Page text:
I always view the Logos as the word of God. Scripture is man’s version of this word written down, but the true Logos is in all things. You are a Logos just as the trees, the air, the clouds, and stars are all Logos. All “exist” because it is a word from God.

You are correct in stating that it is confusing, but this is only because we try to associate the word of God with the words of men. While both are powerful creation tools, the words of men are formed in the Ego, the word of God is formed in the spirit. Because of this one can say, “The letter kills” for the letter is of man, but “the spirit gives life” for it is from God.

Sorry if this doesn’t help any, I almost didn’t post it because I have trouble in describing it to myself. Its more of a feeling than a thought in all honesty.

Justin

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6 Joshua April 4, 2014 at 8:01 pm

Robert,

Sorry for the late reply. Yes, I have a copy of Gaskell’s 800 page dictionary of all scripture and myth. It’s a brilliant work and a must have for anyone interested in esoteric concepts. I think it will clear a lot of for you if you are willing to purchase it.

Gaskell is putting together the general truth behind all esoteric traditions. He does a good job bringing the terminology together in an understandable way.

The ALL is unfathomable, we have to accept it on faith. The mind will never understand the absolute. That’s why the ancients used esoteric concepts to explain it.

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7 Robert April 7, 2014 at 7:47 pm

Josh,

Thanks. That version Gaskell is available used for $12 plus shipping, not a bad deal.

I think I am starting to fill in some of the history of the western esoteric traditions, including the influence of theosophy, much of which seems to permeate through this website. As I understand it, at the end of the 19th century some western scholars began studying Vedic literature because they believed it was connected in some ways to the origins of European religions. They began to study similarities in language and symbols and from this they began to believe in a common mystical language and mythology related to ancient wisdom. The language enabled mystics to conceal esoteric wisdom within mythology to protect it from being profaned and to protect the unskilled from hurting themselves and others by abusing it. Gaskell created a dictionary of this mystical language. I’m not sure where Egyptian mythology fits in here, but I assume Gaskell included it too, as well as the Greek.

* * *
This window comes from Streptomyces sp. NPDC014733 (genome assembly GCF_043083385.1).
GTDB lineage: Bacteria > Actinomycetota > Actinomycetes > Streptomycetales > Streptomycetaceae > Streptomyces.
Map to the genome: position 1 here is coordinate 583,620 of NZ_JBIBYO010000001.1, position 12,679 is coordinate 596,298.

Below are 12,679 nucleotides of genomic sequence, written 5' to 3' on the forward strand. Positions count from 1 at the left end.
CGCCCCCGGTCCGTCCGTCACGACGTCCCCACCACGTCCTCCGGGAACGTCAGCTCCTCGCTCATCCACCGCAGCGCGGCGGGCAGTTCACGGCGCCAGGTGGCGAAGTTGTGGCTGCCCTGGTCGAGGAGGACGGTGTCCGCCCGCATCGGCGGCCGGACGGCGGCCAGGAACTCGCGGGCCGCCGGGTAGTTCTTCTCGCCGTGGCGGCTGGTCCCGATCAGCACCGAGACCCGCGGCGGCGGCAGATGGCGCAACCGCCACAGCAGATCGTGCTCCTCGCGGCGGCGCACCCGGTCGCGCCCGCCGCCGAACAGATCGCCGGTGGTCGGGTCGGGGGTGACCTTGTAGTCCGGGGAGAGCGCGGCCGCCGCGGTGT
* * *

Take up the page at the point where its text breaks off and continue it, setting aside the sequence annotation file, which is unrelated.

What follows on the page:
There is a slight problem with some of the activities of the 19th and early 20th century European esoteric leaders, which includes Madame Blavatsky, a founder of Theosophy. She was accused of faking clairvoyance demonstrations. So we have now have a major source of western esoteric thought that may be associated with some corrupted activities. This makes it harder to believe them, except for the notion that there is no such thing in human existence as uncorrupted acttivities.

There is another slight problem with the early European esoteric leaders, in that some were involved with Aryanism, a master race that trumps Semitic races and Semitic spirituality, which is in direct conflict with preservation of Jewish culture and spirituality. And some of this has trickled through in subtle expressions of anti-Semeticsm in 20th century esoteric thought.